Companies

Ceat Tyres resumes partial operations

Amrita Nair-Ghaswalla Mumbai | Updated on May 28, 2020 Published on May 28, 2020

A sharp slide in rubber prices and a steep fall in crude oil prices would otherwise have been sweet music for tyre manufacturers. Not so for the tyre industry enmeshed in the pandemic-related chaos.

Tyre makers use a mix of natural and synthetic rubber ― a derivative of crude oil. Though all tyre manufacturing facilities curtailed operations during the lockdown, the severe drop in rubber and crude oil price could lower raw material costs for tyre makers.

“The sharp decline in rubber prices, that could have been passed on, would likely be offset by the lull period of business activity,” said Arnab Banerjee, Chief Operating Officer, Ceat Tyres Ltd.

Just as every other industry battled Covid-19, so did tyre manufacturers across India. “It is inevitable that the tyre industry was impacted,” Banerjee told BusinessLine.

“Production was stalled and all outlets closed on account of the lockdown. However, we have been keeping ourselves prepared for the times ahead when normal operations are restored,” the official added.

Though Ceat Tyres has reopened some units of its sales and service network and has resumed services at many dealerships, the company is looking to understand how full operations can be restored while minimising the associated risks.

In certain areas, the company has also introduced doorstep delivery service, while ensuring the enforcement of mandatory adherence to precautionary measures at its Shoppes.

“We expect a surge in demand post the lockdown period. Even within the lockdown, there were several requirements coming in, on account of essential services, e.g. movement of trucks, transportation of front-line workers, etc...We were agile to cater to all these requirements,” added Banerjee.

Customer speak

The pandemic induced abrupt halt to activities led to the accumulation of raw materials and semi-finished and finished goods in the supply chain. While production was stalled at all Ceat manufacturing plants, several planned new product launches were postponed.

However, the company did not stop speaking to its consumers.

“We have been in touch with our consumers through various modes of communication,” said Banerjee. “Social media is a great boon where we stay relevant during these testing times, urging people to follow the directives and stay safe. Topical events are also other great opportunities to engage with consumers and drive home our messages,” he added.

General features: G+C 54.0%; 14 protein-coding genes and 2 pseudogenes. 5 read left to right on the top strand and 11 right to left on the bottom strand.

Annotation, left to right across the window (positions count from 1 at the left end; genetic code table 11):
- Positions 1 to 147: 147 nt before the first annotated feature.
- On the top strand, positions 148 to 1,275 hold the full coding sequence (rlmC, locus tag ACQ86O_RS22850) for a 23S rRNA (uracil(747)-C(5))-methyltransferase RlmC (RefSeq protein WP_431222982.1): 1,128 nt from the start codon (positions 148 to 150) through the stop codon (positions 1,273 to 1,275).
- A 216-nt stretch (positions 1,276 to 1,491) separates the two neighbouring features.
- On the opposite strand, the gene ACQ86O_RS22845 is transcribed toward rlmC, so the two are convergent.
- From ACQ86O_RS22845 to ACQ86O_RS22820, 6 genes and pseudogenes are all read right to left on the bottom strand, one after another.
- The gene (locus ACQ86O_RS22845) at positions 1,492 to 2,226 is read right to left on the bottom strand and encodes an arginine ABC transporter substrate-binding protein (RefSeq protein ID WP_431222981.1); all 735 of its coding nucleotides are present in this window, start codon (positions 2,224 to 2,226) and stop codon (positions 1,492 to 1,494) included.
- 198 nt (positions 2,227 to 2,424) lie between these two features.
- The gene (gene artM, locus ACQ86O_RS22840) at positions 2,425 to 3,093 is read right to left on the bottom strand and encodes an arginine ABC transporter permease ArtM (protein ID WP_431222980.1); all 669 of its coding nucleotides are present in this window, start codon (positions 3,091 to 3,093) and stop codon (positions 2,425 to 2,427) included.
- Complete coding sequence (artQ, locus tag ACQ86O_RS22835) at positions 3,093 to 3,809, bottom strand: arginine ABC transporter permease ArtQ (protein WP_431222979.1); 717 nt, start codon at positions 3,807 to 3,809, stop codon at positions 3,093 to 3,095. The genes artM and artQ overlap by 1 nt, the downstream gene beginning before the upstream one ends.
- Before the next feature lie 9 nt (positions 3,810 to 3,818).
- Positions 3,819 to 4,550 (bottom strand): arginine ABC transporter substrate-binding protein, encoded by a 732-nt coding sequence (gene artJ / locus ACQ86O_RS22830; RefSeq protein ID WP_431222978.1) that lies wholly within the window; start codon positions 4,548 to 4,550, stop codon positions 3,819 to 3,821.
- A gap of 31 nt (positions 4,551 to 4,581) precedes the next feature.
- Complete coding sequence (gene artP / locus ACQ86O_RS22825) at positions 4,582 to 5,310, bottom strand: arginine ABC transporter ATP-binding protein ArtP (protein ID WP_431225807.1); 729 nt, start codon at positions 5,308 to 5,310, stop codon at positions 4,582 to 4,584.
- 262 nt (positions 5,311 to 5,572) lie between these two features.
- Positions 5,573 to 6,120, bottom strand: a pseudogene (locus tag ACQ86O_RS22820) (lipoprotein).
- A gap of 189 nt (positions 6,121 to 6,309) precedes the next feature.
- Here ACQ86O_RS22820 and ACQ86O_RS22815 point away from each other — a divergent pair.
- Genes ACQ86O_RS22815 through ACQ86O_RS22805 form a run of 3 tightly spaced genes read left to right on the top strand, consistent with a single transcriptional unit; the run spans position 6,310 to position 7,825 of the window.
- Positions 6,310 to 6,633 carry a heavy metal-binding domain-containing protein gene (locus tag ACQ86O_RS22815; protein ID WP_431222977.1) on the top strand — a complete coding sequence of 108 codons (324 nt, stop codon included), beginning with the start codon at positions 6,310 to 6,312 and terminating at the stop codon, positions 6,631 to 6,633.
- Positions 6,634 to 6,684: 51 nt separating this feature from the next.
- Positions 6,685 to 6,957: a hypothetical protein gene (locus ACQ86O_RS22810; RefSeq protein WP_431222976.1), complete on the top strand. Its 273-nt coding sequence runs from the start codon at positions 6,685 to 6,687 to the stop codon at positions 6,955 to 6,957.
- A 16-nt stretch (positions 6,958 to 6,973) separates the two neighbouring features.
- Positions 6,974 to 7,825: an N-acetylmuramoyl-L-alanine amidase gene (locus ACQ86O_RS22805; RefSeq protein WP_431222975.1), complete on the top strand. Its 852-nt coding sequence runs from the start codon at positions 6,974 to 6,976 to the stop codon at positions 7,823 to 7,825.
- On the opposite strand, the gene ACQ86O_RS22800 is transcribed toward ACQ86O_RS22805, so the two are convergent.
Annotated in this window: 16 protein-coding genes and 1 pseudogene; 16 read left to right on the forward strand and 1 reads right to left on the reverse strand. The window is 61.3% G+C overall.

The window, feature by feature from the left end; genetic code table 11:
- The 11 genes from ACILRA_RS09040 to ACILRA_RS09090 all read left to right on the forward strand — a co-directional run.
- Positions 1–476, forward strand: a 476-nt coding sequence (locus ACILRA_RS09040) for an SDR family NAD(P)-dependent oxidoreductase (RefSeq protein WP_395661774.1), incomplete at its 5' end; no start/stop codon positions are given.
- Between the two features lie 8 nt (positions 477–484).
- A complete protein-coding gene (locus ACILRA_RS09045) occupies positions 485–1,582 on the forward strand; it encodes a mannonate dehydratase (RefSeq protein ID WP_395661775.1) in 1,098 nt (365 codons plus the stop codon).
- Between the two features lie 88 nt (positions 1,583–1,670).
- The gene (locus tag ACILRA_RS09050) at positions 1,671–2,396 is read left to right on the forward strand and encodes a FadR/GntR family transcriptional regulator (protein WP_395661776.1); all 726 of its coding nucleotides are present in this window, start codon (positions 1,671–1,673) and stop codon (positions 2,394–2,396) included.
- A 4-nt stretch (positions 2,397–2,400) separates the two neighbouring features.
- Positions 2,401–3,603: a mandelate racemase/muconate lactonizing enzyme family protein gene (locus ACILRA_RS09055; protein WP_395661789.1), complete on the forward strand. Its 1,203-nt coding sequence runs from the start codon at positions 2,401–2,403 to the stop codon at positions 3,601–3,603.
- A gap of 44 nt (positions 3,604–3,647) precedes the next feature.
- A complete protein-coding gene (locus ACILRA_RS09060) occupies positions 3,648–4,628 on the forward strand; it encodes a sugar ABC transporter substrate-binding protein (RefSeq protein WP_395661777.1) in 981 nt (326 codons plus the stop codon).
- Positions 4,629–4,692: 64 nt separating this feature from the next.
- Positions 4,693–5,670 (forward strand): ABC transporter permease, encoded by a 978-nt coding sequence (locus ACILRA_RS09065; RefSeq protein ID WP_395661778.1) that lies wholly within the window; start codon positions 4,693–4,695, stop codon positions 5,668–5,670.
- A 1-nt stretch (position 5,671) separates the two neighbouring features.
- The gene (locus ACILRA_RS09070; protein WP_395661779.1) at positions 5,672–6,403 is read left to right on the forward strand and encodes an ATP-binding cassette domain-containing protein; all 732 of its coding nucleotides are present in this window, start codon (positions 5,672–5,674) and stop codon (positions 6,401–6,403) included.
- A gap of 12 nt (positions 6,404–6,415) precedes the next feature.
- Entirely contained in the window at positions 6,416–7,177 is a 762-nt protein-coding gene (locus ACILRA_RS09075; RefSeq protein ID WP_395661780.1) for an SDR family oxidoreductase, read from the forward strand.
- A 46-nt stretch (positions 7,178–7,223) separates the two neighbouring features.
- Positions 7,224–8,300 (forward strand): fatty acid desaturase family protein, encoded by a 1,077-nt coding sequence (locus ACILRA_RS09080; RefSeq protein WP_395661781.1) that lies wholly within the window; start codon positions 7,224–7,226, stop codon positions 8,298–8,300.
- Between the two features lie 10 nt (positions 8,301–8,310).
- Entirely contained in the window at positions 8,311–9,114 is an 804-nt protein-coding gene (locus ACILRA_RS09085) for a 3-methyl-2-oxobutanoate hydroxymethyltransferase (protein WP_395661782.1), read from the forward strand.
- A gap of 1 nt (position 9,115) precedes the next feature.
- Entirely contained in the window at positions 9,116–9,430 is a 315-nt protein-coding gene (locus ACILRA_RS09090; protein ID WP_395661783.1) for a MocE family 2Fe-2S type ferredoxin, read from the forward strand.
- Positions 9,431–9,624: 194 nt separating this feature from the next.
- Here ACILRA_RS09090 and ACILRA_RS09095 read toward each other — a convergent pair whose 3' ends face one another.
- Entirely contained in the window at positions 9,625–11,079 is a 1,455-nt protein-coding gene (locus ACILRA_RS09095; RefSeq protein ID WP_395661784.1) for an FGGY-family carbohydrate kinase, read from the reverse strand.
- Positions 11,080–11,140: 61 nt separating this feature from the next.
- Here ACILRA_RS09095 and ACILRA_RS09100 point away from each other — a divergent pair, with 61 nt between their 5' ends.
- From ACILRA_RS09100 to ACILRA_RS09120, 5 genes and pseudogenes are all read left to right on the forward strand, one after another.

Another set of customers ― the truckers, did not go unnoticed and came in for huge praise. Banerjee said the company was teaming up with various transport associations all through the lockdown.

“While the manufacturing plants were the hubs and were used for various volunteering activities like food distribution to the daily wage workers and needy people, truck sanitisation activities were also undertaken,” he added.

Recently, advertising major Ogilvy and Ceat released a film, an ode to the least recognised and least thanked member of the supply chain family ― the trucker.

For truckers, their trucks are houses, given their long, strenuous trips on the road. They are also the ones who spend a lifetime trudging through tedious dangerous roads, braving both bad weather and poor road conditions, to keep the arteries of the nation circulating with essential supplies.

Taking the metaphor of houses that move ‘Kuch makaan chalte hain, Ceat’s film has truckers going about their regular business, with the video detailing: ‘Makaan kai hai, Maquaam ek hai’ (There are several homes, but there is one destination) ‘Ye desh daudta rahe, bas kaam ek hai (That the nation moves ahead is their one job) ‘Bade wajan utahane walon ke liye, Ceat ne uthaya kuch chotte kadam’ (For all these heavy lifters, Ceat has taken some small steps).

Ceat decided to actively make a difference in the the lives of truckers, by sanitising thousands of trucks, tying up with fuel stations and providing free meals. All of this is true to the brand’s motto ― ‘It helps’.

Harsh Bhatt, Executive Vice President, Ogilvy Mumbai, said there are many people who get due recognition and then there are the unsung warriors. “This is an ode to one such set of unsung warriors, for whom WFH does not exist. Truckers are the ones carting essentials all over the country so that homes keep running smoothly,” Bhatt said.

For many truckers, the lockdown period has been even more challenging since they have had to deliver essential goods despite the unnerving conditions. Ceat will continue to support ‘Truckers and Fleets’ ― the real heroes.

Published on May 28, 2020
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